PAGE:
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Articulating Australia’s Interests

The prime minister’s recent speech was not so kind to China, despite reports to the contrary.

Jacob L. Shapiro |August 9, 2018

Australian Prime Minister Malcolm Turnbull’s speech on China, given Tuesday at the University of New South Wales, has attracted a lot of media attention. It’s no secret that Australia is suspicious of China’s regional ambitions, or that Australia is trying to roll back Chinese influence in the region. Yet the Sydney Morning Herald has described the speech as “conciliatory.” The Australian Financial Review claimed that Turnbull had used the speech to “reset” Australia-China relations. China’s Foreign Ministry took to the speech like a moth to a flame, expressing appreciation for Turnbull’s “positive remarks.”

The tone of Turnbull’s speech was certainly polite – solicitous even. The prime minister made it clear that Canberra wants a relationship with China that is based on mutual respect and understanding. Turnbull also downplayed the notion that conflict with China is inevitable, saying those who think it is will only wreck the mutual interests of all Indo-Pacific nations.

The problem with this narrative about Turnbull’s speech is that nothing was reconciled. His remarks were hardly the basis for a reset of Australia-China relations. The reality is much more complex. Turnbull said Australia’s main goal was “to advance Australia’s prosperity, to ensure the independence of our decision-making, and secure the safety and freedom of our people.” Crucially, this must be done in the context of “an international order based on the rule of law” where “the sovereignty of all nations is respected.” At no point in his speech did he relent in opposing China’s militarization of the South China Sea or its encroachment on Australia’s sphere of influence.

These, then, are not the statements of a man in search of reconciliation. They are a plainspoken articulation of Australia’s geopolitical interests.

To advance Australian prosperity, Canberra must pursue an economic relationship with China. Trade is the lifeblood of the Australian economy, and Australia has no more important trade partner than China. Last year, 30 percent of Australian exports and 22 percent of Australia’s imports went to or came from China. This economist interest means that no matter how unhappy Australia is about Chinese encroachment into the South Pacific, it must engage China more pragmatically than most countries do. Australia can’t avoid China; it can only establish its red lines and try to persuade China to respect them.

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This is easier said than done, of course, and it’s why Turnbull said the safety and freedom of a sovereign Australia was paramount. It is, therefore, more important to focus not on what officials like Turnbull say, but on what Australia does, like leading a new security framework in the South Pacific, denouncing China’s attempts to lure nearby countries into its debt trap, and investing billions over the next decade to modernize its army. Canberra knows that in any bilateral relationship, mutual respect and understanding comes as much from strength as from decorum.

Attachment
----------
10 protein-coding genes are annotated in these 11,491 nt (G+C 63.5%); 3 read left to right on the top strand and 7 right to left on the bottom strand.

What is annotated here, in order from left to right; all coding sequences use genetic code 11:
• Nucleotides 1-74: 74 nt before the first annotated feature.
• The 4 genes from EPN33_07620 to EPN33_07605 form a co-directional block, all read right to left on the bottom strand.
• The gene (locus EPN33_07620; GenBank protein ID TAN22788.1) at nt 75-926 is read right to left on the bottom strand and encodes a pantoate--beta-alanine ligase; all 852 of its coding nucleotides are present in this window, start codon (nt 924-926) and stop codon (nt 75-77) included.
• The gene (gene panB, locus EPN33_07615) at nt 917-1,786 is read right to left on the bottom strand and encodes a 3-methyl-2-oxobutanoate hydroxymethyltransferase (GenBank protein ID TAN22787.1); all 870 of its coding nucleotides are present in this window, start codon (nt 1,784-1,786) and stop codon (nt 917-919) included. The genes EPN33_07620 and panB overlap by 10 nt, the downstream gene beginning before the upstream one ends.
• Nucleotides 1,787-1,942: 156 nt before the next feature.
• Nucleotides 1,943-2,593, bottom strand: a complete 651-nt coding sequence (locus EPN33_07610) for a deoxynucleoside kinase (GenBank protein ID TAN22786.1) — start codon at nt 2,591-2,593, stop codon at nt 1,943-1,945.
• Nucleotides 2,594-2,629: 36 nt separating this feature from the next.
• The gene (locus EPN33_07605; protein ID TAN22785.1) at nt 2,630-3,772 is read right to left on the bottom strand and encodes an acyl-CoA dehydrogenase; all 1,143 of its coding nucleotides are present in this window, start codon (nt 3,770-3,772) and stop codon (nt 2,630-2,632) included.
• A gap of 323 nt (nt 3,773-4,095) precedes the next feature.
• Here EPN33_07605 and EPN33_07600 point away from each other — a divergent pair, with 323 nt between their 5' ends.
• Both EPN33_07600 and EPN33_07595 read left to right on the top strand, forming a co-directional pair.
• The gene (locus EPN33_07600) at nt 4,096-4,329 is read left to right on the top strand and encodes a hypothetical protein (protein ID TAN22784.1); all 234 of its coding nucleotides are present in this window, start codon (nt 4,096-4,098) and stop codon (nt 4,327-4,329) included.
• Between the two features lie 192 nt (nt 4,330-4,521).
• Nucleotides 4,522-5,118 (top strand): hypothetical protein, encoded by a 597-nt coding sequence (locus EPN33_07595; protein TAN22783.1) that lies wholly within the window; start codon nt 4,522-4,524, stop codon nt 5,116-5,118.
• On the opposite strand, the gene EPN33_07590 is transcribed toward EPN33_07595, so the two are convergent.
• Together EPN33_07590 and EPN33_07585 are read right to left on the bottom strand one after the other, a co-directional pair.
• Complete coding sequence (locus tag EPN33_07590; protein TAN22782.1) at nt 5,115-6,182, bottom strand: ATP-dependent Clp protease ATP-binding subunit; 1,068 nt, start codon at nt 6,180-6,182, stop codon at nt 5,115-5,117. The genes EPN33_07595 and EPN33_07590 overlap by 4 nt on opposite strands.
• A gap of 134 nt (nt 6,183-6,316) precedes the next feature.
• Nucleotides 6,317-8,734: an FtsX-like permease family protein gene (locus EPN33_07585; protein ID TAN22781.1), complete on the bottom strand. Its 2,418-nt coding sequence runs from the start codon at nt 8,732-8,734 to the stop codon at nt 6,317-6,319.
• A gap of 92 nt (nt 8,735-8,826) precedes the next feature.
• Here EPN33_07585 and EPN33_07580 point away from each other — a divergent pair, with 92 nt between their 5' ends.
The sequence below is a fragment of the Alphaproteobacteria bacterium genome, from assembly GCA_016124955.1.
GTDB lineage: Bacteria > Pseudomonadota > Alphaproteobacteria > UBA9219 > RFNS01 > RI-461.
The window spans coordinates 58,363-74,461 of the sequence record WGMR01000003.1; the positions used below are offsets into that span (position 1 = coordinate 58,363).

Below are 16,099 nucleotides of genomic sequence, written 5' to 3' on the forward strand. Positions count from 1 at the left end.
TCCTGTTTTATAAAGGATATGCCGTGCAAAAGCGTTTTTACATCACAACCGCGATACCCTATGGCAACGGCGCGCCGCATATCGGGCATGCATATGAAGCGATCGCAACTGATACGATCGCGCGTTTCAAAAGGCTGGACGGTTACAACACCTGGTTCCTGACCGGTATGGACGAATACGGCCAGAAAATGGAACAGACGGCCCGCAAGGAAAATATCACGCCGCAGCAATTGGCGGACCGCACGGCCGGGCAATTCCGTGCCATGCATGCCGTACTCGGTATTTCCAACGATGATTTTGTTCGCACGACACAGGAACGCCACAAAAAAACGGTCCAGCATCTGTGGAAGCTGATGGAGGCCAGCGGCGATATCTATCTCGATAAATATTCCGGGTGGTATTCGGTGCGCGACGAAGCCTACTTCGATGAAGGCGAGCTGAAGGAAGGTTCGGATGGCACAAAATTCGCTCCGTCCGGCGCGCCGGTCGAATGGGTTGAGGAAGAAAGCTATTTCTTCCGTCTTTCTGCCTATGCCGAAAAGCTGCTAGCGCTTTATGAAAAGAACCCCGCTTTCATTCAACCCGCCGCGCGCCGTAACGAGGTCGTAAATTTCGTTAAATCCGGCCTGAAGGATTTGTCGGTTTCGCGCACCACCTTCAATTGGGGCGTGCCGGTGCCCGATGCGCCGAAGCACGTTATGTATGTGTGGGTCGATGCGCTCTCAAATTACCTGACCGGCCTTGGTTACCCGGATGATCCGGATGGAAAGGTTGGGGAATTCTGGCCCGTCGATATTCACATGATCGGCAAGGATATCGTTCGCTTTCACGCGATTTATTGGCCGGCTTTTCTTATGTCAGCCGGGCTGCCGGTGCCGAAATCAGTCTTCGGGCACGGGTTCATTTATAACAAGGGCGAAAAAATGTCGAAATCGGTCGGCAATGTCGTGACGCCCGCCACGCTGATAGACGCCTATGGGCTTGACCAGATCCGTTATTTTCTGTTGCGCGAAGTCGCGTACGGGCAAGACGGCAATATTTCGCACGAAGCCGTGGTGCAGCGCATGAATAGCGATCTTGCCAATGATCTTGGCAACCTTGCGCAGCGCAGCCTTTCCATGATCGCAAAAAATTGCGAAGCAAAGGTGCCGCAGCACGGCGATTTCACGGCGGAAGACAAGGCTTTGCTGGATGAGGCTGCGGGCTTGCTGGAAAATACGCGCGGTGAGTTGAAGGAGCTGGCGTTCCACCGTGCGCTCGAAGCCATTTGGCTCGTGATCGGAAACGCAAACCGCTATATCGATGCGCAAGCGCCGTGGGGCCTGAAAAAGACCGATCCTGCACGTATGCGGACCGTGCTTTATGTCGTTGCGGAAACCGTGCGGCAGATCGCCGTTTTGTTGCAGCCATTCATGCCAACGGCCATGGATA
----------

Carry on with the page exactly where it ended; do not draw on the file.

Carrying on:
It’s in this context that his middle point should be interpreted. Sure, Australia wants to “ensure the independence of [its] decision-making,” but this is the dream of all nations. Every country believes its fate should lie in the collective willpower of its people, not in the power of uncontrollable external forces. Australia has always abdicated a degree of its independence by relying on a security patron – first the United Kingdom, now the United States. But allegiance isn’t subservience, and the United States’ recent protectionist trade policies, not to mention its shaky commitment to the institutions of the “international order” Turnbull cited in his speech, make even this most stalwart of U.S. allies both nervous and indignant. To the extent possible, Australia will seek to defend that order – whether from Chinese territorial ambition or U.S. ambivalence.

Australia will be friendly to China only as far as China’s regional ambitions allow. For now, with China contained abroad and preoccupied with economic issues at home, there is room for pragmatism at the bilateral level. Canberra and Beijing may even harbor hope that that will always be the case. Eternal as hope may spring, though, Australia cannot change the fact that it depends on China for trade and on the United States for security. And that’s exactly what Turnbull said in his speech.